Under the Alabama Constitution, a circuit court "shall exercise general jurisdiction in all cases except as may be otherwise provided by law." Amend. No. 328, § 6.04(b), Ala. Const.1901. The Alabama Code provides that "[t]he circuit court shall have exclusive original jurisdiction of all felony prosecutions ...." § 12-11-30, Ala.Code 1975. The offense of shooting into an occupied dwelling is a Class B felony. § 13A-11-61(b), Ala.Code 1975. As a result, the State's prosecution of Seymour for that offense was within the circuit court's subject-matter jurisdiction, and a defect in the indictment could not divest the circuit court of its power to hear the case.

The United States Supreme Court has long held that "defects in an indictment do not deprive a court of its power to adjudicate a case." Cotton, 535 U.S. at 630, 122 S.Ct. 1781. As Justice Holmes stated in Lamar v. United States, 240 U.S. 60, 64, 36 S.Ct. 255, 60 L.Ed. 526 (1916), "[t]he objection that the indictment does not charge a crime ... goes only to the merits of the case."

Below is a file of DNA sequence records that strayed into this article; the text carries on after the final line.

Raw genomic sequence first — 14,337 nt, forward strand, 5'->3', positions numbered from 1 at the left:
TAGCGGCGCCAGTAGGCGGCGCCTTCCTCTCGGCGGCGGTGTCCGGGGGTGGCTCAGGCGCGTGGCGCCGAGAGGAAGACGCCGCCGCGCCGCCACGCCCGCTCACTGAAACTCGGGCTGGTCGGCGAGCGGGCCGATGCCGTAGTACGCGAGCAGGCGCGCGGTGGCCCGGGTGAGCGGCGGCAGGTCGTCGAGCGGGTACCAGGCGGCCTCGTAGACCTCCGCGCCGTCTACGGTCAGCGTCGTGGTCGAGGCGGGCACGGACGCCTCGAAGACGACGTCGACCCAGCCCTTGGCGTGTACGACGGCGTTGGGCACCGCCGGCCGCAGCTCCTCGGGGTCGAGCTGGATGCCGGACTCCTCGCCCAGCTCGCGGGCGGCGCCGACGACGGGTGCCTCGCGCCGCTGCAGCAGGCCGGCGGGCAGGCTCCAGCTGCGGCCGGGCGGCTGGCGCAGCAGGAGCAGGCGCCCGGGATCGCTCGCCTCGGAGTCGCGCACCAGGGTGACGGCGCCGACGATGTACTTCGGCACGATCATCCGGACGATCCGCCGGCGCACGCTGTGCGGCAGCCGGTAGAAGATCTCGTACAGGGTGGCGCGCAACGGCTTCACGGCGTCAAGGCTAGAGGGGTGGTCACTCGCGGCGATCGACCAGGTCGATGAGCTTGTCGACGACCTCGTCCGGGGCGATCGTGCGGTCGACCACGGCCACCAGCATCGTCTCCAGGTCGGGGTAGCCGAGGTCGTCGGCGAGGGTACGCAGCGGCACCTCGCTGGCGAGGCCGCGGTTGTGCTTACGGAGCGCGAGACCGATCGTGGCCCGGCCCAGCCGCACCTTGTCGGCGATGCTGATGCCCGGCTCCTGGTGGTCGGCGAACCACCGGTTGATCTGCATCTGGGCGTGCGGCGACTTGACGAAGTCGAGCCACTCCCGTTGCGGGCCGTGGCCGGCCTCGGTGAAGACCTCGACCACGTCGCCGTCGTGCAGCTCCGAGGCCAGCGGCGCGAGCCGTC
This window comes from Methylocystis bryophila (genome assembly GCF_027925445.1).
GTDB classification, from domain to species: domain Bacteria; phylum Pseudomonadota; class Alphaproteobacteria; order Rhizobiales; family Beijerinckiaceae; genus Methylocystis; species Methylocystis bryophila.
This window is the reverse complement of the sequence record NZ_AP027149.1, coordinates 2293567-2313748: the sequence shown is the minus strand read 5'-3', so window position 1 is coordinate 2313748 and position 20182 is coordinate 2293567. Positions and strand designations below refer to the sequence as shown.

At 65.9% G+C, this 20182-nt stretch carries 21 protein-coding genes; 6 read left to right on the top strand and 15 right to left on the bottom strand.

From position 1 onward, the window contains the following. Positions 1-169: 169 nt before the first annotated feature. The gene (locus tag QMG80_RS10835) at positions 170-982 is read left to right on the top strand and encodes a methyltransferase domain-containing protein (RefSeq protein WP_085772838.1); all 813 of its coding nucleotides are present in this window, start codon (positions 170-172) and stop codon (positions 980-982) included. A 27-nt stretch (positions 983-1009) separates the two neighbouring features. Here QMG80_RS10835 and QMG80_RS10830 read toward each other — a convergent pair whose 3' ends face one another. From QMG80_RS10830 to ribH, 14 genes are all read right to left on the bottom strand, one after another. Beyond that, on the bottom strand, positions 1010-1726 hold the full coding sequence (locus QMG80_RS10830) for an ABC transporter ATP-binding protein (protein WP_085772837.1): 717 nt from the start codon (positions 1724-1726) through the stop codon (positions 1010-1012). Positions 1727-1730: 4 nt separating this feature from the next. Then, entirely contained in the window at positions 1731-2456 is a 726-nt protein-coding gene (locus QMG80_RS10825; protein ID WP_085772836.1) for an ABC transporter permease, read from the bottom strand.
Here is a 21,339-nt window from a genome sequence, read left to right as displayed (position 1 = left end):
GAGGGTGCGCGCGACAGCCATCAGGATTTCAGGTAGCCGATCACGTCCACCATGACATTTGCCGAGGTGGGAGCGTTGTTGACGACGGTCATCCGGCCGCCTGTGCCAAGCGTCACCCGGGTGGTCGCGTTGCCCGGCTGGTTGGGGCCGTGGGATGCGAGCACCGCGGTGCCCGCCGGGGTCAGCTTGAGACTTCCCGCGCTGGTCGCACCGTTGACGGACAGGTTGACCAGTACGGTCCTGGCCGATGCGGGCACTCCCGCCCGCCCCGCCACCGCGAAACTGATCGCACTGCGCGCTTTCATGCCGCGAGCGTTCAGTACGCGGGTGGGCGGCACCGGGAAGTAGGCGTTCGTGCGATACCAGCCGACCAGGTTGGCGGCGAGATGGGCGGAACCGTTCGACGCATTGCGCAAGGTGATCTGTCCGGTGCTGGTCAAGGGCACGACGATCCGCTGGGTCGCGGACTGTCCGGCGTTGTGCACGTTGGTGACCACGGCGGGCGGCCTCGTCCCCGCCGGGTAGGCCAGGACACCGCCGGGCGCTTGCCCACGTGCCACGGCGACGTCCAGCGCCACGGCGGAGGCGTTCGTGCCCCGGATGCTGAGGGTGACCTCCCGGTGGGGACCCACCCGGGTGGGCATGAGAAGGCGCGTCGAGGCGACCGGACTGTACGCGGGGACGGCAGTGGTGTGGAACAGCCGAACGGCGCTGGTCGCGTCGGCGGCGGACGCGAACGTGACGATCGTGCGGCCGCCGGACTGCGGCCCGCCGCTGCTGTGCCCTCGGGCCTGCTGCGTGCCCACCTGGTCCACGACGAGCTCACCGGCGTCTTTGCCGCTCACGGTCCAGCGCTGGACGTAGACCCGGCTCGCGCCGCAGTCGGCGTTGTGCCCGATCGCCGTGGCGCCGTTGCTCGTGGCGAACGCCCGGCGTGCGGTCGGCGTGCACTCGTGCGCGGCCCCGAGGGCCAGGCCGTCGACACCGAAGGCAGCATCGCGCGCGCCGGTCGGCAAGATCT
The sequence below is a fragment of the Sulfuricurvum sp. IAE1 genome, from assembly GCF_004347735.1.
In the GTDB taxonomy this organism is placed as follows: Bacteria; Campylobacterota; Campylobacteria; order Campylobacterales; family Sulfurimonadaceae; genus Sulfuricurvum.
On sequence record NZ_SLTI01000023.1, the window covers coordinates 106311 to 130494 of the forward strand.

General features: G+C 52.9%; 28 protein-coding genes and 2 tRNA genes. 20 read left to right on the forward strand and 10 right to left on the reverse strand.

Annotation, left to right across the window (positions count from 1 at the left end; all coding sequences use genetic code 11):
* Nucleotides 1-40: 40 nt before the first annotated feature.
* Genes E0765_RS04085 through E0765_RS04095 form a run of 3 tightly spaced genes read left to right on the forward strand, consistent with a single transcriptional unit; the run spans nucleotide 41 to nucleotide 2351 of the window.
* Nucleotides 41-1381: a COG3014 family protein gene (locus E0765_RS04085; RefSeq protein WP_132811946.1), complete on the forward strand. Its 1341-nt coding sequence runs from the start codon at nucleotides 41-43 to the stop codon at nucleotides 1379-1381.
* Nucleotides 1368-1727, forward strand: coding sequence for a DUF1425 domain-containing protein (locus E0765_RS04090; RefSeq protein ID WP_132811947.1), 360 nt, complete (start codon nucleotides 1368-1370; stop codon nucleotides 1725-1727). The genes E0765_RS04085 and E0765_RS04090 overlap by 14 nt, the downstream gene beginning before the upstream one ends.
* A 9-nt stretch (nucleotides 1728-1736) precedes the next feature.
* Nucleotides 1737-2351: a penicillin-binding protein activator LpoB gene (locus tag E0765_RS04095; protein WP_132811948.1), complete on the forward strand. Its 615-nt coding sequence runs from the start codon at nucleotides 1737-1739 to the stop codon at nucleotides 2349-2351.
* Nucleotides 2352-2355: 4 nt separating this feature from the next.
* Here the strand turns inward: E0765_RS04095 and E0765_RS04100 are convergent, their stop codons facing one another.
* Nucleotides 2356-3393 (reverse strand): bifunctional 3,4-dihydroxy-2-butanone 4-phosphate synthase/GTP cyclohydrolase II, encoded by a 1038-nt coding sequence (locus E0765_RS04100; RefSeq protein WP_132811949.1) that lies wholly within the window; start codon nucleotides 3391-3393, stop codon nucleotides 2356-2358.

A number of states agree. See Sawyer v. State, 327 Ark. 421, 938 S.W.2d 843 (1997); Howell v. State, 421 A.2d 892, 895 (Del.1980); Ford v. State, 330 Md. 682, 625 A.2d 984 (1993); Roth v. State, 714 P.2d 216 (Okla.Crim.App.1986); State v. Gentry, 363 S.C. 93, 610 S.E.2d 494 (2005); Studer v. State, 799 S.W.2d 263 (Tex.Crim.App. 1990); but see State v. Byington, 135 Idaho 621, 21 P.3d 943 (2001). The Supreme Court of Missouri, addressing this precise issue, framed the issue succinctly: "Subject matter jurisdiction of the circuit court and the sufficiency of the information or indictment are two distinct concepts. The blending of these concepts serves only to confuse the issue to be determined." State v. Parkhurst, 845 S.W.2d 31, 34-35 (Mo. 1992). We find this approach persuasive and consistent with both the Alabama Constitution and the Alabama Code.